The Publisher's Review states this book "engages, moves, and transfixes us as only the very best novels ever do." I don't agree after having listened to it. The story is fine. It just doesn't shake anything up. It's pleasant enough, but lacked fire. Not once was I tempted to stay in the car to continue listening to the story.
Now was that because the abridged version cut out details someone thought unneccesary? We'll never know.
I did enjoy this book. There were problems, it was not perfect, but it was definitely enjoyable. First of all, the recording had some annoying skips. I was shocked by this and have never experienced it before from Audible. It should be fixed.
The author begins with a sure-fire event to draw the reader in quickly. Troy Chance rescues a child thrown off a ferry. It was a gutsy move. To not involve the authorities right away was strange. It helped make the story but I never got a good enough reason for that action (or lack thereof). Then Troy begins to investigate what started the whole process herself. This also was gutsy, but mostly foolish and risky. She has a brother who works in law enforcement who comes into the story periodically but not enough to be real. Or maye he shouldn't have been part of the story to begin with.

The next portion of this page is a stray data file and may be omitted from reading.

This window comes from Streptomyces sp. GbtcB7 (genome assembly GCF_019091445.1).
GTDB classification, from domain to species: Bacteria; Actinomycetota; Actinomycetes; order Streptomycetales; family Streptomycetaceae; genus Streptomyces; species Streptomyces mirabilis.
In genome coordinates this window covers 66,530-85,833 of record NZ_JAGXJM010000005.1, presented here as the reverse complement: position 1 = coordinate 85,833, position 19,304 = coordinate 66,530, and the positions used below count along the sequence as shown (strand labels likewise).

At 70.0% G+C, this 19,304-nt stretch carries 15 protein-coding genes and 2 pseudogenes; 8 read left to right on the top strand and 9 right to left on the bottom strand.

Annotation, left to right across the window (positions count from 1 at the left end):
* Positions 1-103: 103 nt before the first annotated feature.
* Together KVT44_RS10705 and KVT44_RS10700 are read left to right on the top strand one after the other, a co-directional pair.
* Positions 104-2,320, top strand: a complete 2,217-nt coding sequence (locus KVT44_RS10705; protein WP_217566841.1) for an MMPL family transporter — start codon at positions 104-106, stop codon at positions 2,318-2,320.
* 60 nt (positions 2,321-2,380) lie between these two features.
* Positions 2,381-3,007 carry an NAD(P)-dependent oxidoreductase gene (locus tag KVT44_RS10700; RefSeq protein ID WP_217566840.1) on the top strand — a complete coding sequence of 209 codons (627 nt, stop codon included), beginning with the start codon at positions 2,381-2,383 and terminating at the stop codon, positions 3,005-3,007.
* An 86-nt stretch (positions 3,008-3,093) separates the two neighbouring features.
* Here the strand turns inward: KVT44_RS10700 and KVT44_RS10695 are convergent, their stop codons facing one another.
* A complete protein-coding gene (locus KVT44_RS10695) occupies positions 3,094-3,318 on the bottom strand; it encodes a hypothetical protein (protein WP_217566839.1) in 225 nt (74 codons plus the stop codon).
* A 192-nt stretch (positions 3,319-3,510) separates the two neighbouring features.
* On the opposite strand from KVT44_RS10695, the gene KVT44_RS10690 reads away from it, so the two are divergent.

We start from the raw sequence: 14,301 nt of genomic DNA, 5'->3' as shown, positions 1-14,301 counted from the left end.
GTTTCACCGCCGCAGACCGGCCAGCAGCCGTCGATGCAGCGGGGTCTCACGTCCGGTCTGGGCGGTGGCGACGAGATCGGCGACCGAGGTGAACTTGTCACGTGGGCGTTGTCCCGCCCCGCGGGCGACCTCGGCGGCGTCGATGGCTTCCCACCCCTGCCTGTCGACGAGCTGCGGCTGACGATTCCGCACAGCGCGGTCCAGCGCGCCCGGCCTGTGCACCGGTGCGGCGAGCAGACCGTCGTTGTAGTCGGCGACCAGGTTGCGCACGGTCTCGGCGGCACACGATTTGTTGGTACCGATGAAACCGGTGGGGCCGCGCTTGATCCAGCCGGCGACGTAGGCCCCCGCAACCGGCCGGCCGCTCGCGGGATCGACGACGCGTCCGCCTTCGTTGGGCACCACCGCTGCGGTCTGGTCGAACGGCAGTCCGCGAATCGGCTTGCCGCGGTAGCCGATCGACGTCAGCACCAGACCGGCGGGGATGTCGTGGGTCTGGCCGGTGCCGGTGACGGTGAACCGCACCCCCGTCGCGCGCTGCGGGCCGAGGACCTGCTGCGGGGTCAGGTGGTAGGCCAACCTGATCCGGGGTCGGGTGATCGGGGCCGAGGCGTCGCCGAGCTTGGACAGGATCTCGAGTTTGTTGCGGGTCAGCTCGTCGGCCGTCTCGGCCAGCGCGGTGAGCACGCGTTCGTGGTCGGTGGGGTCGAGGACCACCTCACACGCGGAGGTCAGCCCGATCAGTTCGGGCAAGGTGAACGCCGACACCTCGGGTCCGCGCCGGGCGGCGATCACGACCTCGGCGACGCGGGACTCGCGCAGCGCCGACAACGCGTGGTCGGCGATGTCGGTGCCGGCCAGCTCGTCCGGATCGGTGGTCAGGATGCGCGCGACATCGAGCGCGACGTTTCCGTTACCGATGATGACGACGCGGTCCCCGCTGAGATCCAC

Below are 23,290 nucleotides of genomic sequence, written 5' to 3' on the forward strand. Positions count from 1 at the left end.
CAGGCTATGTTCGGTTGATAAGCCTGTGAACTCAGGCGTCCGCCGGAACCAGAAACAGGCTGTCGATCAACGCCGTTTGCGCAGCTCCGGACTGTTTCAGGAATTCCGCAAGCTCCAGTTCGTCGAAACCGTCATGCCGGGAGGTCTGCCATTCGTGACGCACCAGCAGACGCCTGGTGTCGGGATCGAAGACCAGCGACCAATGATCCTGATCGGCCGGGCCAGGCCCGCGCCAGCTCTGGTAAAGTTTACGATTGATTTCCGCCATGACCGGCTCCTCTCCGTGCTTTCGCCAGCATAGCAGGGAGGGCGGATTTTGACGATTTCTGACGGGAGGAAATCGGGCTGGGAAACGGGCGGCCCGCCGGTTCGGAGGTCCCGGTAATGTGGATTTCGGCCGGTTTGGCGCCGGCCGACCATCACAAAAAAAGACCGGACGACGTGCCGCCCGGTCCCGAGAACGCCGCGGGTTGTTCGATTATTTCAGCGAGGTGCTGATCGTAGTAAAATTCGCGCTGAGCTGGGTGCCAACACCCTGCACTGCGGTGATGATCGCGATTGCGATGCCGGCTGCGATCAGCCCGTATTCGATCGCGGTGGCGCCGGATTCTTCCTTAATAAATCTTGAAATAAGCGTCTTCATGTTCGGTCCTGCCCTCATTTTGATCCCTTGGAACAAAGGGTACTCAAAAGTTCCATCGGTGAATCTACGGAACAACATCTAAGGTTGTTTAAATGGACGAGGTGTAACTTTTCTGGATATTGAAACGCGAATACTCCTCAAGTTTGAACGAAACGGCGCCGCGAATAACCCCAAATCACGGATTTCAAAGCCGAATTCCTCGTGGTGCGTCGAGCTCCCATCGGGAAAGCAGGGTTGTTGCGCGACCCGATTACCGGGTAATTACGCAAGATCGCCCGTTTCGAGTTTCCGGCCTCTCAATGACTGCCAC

There are many loose ends (two big love interests that are not acted upon, for starters) that are obvious potential jumping off points for the next book in a series. Troy frequently voices her perceived lack of sex appeal but them immediately is placed in a situation where the author portrays her as a knock-out. The conclusion of the story was not satisfying to me. It kind of came out of nowhere. Or maybe it just wasn't consistent enough with the breadcrumbs being left as the story is being told.
Narration was well done, like the story itself it was not perfect but enjoyable.
I will try the next book by this author, but I won't hold my breath waiting for it.